OH, MY, HOLY, GOD!
His left leg though...It looks freakishly out of proportion. I understand where you were going, and I fail at drawing the leg and/or legs scretched out like that, too (though, I don`t know if this is just a rare mistake for you, not having seen but only this drawing from you), alot of times. Or was it every time?
@Icarusflies: @Twentyfive: Thanks a lot!
@kfhrfdu_89_76k: I particularly don't see an error in the proportions of the legs. On the other hand it was very difficult for me to solve the arm holding the trident. I'm still not convinced. A friend noticed something strange in the proportion of that arm, but didn't say anything of the legs. I guess it depends a lot on the perception of the viewer. Thanks for the feedback! :)
While I do think that this is a fantastic job, I wanted to comment on a couple of the things that were mentioned here.
At first glance, it appears to me that you want to have the arm extending straight out to the side
There are some basic anatomy problems with structure of the arm and the musculature that you've built here.
What I've done here is just pull the shoulder out a little and started building outward with more natural proportions.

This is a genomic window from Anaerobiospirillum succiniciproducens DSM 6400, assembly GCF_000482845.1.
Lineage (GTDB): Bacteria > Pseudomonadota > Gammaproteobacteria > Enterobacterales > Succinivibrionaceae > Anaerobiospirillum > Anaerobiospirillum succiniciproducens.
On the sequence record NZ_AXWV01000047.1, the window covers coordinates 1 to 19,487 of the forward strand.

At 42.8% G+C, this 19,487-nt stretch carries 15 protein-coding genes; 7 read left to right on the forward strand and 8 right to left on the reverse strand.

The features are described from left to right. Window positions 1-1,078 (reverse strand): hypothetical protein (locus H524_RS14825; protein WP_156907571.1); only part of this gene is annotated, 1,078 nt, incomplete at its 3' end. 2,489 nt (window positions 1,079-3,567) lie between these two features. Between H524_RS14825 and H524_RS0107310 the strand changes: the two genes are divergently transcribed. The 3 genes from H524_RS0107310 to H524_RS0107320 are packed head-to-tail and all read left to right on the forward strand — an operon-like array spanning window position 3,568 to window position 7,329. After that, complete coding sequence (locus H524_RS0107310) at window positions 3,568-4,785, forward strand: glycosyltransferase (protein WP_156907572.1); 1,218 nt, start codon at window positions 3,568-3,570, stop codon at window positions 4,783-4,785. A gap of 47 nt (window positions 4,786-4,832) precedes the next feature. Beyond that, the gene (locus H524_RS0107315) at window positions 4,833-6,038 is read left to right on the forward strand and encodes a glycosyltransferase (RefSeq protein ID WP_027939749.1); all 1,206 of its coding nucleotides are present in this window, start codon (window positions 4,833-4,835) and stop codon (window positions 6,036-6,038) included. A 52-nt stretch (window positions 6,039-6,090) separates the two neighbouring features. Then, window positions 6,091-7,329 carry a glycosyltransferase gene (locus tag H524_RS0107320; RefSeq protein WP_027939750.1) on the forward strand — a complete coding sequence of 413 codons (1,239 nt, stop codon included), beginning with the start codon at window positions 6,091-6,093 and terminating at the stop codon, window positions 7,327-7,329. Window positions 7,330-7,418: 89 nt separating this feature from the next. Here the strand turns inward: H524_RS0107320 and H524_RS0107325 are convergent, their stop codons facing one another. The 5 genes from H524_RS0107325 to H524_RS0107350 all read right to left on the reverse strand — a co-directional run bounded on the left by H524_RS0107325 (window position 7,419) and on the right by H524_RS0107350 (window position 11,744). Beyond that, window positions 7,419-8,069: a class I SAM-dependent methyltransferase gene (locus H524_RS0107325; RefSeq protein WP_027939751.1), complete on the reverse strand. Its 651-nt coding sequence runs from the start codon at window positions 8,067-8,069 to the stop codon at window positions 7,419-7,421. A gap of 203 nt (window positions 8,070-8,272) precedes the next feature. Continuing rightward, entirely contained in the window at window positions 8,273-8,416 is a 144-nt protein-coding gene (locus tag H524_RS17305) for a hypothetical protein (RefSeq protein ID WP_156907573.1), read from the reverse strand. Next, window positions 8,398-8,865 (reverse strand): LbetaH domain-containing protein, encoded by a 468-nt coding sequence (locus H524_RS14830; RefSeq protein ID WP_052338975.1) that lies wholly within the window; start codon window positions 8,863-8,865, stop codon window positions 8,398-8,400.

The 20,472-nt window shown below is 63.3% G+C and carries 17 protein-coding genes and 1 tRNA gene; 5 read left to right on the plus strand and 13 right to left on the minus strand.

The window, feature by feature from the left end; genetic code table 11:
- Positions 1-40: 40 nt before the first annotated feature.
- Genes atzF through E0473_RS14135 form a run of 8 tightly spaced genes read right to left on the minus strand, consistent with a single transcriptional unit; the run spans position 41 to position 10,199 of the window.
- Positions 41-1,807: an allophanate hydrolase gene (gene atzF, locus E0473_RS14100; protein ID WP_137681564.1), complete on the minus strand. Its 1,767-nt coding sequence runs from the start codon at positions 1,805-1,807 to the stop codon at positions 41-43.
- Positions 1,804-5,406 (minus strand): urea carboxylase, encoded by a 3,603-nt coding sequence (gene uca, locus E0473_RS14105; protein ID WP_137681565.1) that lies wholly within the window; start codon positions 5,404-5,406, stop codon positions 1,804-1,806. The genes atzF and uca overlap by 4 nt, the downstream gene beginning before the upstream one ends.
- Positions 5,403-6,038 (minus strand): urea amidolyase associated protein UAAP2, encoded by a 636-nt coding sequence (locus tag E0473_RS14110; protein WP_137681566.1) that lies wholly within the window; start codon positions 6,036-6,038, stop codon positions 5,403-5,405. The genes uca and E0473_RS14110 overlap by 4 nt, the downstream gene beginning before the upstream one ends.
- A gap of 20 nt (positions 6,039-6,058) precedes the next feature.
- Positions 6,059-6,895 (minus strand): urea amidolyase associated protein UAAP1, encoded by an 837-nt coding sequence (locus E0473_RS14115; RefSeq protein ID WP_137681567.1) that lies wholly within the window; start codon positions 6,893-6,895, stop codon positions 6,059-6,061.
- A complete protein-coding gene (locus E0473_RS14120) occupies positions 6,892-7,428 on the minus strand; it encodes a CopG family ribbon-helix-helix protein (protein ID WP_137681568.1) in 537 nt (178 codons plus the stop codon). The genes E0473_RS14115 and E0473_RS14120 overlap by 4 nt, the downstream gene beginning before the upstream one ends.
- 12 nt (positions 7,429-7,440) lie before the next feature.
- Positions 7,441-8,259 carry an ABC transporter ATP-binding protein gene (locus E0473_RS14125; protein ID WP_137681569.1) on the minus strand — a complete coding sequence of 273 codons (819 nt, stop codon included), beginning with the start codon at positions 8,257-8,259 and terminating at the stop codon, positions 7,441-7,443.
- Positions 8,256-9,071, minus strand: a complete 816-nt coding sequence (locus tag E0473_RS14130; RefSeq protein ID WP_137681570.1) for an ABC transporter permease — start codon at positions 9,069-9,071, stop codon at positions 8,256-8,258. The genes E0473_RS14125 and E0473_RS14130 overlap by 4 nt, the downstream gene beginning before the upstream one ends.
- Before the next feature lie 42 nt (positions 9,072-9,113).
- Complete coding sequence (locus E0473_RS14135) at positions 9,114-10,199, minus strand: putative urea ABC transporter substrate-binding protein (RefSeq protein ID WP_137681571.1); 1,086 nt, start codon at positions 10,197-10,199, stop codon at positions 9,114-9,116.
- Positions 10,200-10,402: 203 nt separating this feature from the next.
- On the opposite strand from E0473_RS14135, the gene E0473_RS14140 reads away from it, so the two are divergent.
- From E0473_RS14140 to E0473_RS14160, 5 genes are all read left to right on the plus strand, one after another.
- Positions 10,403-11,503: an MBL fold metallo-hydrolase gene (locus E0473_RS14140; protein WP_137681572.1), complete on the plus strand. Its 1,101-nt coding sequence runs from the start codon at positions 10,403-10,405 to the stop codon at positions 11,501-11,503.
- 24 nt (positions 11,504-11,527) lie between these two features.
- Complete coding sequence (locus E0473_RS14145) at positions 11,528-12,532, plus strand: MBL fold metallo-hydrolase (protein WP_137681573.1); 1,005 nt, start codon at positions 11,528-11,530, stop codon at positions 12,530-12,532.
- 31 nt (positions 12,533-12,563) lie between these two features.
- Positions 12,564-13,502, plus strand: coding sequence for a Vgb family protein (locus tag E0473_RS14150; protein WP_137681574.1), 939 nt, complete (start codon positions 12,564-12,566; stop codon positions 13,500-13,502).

I also extended the lat spread, but that's more of a personal preference, to give him more weight up top.
After looking at it more closely, I fee that you were going for more of a foreshortened approach.
In this case the you have to look at this initially as overlapping forms, you can find some drawing tips about how to build foreshortening by first using cylindrical forms
When using this technique you can see the cylinders as overlapping forms then start to widdle away at the anatomy to create the illusion of foreshortening.
So here, the fore arm over laps the bicep which overlaps the shoulder.
Comic book dynamics will sometimes dictate the exaggeration of features and here you can see that I made the hand larger than the first example to enhance the perception of depth
While the led isn't wrong essentially, I think what might be throwing this a bit is that the hips flair a bit too much.
If you lock the hips into the V taper of foreshortening of the body then the outer portion of that bent leg is barely going to break that constraint of the V
That bent leg might even be a little longer than I've indicated here via the principle of Comic Book Dynamics.
You have a great illustration here! Again, I just wanted to comment on some of the things mentioned here, I hope it helps - EJ
@Icon: @Aronmorales: @KnightRise: @ARMIV2: @WaveMotionCannon: Thanks, Im glad you like it!
Really nice work, let me know if you ever color it in.
Thanks, and yes, i will!
@Press Oblivion: Great feedback!! Very complete. I appreciate your taking the time. I will try to apply the first one. Thanks!
Use your keyboard!
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